There is a passage about Christmas at sea in
Charles Dickens A Christmas Carol, the one published in 1843. And, like the exchange quoted above, it takes place when Scrooge is in the company of the Ghost of Christmas Present. We'll share that in a moment. Today's quote, however, is from an adaptation. It was done for a 1950 vinyl recording of
A Christmas Carol, with
Ronald Coleman as Scrooge. That recording was your editor's introduction to Dickens famous story. It takes some liberties with the original, but even after all these decades, we think it a fine piece and listen to it every year. And like a favorite musical passage, the image of that handshake always resonates.
Still, for the purist, here is the longer treatment by the original artists:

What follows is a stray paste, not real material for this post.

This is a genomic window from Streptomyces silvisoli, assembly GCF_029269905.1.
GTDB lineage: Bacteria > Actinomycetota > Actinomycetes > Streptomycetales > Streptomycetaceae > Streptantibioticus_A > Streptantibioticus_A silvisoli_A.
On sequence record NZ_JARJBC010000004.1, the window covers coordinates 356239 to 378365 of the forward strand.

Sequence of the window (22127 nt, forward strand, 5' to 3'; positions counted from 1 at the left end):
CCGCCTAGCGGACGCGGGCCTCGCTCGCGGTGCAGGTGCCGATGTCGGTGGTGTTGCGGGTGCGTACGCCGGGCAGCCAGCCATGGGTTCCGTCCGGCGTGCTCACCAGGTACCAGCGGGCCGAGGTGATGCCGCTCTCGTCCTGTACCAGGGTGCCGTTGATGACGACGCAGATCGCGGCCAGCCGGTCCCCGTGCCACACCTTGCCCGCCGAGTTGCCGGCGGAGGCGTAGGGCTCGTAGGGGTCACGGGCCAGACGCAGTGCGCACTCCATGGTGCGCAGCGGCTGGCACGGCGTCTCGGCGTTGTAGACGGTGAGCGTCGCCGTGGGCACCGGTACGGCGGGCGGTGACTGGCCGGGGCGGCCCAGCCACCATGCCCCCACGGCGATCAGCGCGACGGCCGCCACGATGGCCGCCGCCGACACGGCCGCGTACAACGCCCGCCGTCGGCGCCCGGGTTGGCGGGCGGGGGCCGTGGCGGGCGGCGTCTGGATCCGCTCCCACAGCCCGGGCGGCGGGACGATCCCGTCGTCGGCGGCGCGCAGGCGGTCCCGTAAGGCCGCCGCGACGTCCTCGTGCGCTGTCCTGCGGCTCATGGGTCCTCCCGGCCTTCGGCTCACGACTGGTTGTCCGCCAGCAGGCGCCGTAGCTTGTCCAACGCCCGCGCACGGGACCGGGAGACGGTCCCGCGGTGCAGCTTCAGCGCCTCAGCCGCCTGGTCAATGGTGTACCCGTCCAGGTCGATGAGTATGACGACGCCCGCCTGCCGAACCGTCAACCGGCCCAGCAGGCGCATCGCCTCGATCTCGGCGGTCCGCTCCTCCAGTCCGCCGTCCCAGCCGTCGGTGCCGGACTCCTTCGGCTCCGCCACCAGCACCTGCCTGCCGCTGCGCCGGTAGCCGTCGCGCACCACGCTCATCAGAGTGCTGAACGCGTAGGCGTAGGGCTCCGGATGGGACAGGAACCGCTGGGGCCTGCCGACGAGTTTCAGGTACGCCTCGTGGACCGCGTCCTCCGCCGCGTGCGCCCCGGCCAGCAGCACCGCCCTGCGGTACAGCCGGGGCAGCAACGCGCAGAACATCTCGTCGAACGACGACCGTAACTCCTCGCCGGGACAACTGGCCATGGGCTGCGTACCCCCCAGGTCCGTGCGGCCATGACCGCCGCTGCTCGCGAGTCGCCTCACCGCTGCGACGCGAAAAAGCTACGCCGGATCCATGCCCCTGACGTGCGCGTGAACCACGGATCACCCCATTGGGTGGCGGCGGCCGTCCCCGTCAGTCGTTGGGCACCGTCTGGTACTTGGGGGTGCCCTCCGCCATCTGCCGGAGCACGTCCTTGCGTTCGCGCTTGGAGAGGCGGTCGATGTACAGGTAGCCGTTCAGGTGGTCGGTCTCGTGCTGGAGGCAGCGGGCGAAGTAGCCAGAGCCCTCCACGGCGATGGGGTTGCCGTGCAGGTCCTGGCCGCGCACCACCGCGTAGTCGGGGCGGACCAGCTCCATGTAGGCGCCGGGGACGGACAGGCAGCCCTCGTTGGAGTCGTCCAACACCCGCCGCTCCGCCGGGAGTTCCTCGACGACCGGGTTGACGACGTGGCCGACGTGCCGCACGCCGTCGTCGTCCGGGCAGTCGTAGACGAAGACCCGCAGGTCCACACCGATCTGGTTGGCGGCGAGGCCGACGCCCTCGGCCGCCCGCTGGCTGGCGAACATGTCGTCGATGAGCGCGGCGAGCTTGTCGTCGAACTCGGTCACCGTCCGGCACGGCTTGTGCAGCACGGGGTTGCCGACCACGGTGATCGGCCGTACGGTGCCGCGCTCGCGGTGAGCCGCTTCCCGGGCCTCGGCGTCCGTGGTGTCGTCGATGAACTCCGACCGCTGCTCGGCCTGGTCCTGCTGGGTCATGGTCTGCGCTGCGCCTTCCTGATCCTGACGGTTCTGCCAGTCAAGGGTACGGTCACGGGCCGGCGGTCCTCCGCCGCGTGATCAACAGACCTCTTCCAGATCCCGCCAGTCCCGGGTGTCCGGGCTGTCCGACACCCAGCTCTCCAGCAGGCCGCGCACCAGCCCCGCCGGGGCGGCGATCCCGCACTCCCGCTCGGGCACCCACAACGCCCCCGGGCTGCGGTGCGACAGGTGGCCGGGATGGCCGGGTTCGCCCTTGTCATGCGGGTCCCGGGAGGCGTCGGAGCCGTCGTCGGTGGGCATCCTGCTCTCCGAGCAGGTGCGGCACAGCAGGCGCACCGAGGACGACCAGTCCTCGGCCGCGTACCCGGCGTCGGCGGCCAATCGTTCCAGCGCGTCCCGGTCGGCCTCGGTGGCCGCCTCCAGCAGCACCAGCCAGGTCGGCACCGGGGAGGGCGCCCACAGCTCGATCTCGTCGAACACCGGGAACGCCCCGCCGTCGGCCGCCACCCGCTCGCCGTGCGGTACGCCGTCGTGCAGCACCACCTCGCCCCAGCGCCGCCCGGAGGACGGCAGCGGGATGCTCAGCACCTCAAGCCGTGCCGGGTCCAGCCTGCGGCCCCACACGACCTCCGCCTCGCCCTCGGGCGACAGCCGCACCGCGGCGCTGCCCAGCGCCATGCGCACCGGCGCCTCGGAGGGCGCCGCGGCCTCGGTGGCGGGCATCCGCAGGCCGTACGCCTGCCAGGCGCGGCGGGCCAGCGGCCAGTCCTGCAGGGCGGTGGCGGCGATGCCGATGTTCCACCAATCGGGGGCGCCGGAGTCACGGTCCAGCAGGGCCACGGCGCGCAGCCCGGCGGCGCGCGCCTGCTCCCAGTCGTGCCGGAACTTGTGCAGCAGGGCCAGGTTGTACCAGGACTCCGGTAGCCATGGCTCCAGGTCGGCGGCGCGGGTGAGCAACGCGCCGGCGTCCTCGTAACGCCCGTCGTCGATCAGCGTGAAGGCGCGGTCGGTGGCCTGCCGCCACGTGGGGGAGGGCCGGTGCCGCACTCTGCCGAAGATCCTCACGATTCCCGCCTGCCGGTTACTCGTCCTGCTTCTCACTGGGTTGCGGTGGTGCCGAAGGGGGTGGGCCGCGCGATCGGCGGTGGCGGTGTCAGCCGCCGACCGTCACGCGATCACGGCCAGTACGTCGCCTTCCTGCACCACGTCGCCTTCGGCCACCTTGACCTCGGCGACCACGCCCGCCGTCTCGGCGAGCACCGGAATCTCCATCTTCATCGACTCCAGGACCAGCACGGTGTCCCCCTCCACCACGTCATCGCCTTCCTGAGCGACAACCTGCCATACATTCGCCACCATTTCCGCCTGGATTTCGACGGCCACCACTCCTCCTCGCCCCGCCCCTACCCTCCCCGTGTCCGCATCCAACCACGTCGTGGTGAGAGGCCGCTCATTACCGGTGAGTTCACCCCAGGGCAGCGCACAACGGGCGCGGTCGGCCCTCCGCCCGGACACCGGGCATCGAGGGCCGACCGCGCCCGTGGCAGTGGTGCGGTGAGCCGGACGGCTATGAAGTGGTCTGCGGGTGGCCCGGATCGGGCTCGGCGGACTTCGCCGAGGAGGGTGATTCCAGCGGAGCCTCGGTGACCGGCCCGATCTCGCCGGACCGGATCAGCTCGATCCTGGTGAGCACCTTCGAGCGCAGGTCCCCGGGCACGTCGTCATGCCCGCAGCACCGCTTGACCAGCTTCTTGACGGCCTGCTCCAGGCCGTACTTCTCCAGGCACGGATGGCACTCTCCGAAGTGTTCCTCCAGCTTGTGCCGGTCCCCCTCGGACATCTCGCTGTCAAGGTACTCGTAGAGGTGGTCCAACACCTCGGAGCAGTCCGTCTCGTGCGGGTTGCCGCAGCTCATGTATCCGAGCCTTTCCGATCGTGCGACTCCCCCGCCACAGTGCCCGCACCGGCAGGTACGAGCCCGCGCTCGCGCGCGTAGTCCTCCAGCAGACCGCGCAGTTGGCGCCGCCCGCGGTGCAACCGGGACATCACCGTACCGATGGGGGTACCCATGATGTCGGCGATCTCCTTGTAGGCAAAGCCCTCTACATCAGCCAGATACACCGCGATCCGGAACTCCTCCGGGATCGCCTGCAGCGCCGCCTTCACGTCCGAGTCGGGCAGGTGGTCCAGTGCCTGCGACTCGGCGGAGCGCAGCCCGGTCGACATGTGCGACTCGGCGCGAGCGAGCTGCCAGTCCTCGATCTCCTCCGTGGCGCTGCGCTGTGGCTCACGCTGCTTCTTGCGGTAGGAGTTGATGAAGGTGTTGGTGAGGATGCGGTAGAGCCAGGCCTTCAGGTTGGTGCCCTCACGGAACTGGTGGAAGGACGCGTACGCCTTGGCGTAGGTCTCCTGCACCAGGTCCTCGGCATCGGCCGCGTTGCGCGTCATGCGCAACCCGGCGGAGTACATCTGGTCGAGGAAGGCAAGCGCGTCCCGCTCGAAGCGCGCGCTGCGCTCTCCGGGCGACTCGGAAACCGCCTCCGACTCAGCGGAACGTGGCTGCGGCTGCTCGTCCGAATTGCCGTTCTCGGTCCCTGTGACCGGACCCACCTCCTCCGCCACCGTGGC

"Again the Ghost sped on, above the black and heaving sea-on, on-until, being far away, as he told Scrooge, from any shore, they lighted on a ship. They stood beside the helmsman at the wheel, the look-out in the bow, the officers who had the watch; dark, ghostly figures in their several stations; but every man among them hummed a Christmas tune, or had a Christmas thought, or spoke below his breath to his companion of some bygone Christmas Day, with homeward hopes belonging to it. And every man on board, waking or sleeping, good or bad, had had a kinder word for another on that day than on any day in the year; and had shared to some extent in its festivities; and had remembered those he cared for at a distance, and had known that they delighted to remember him."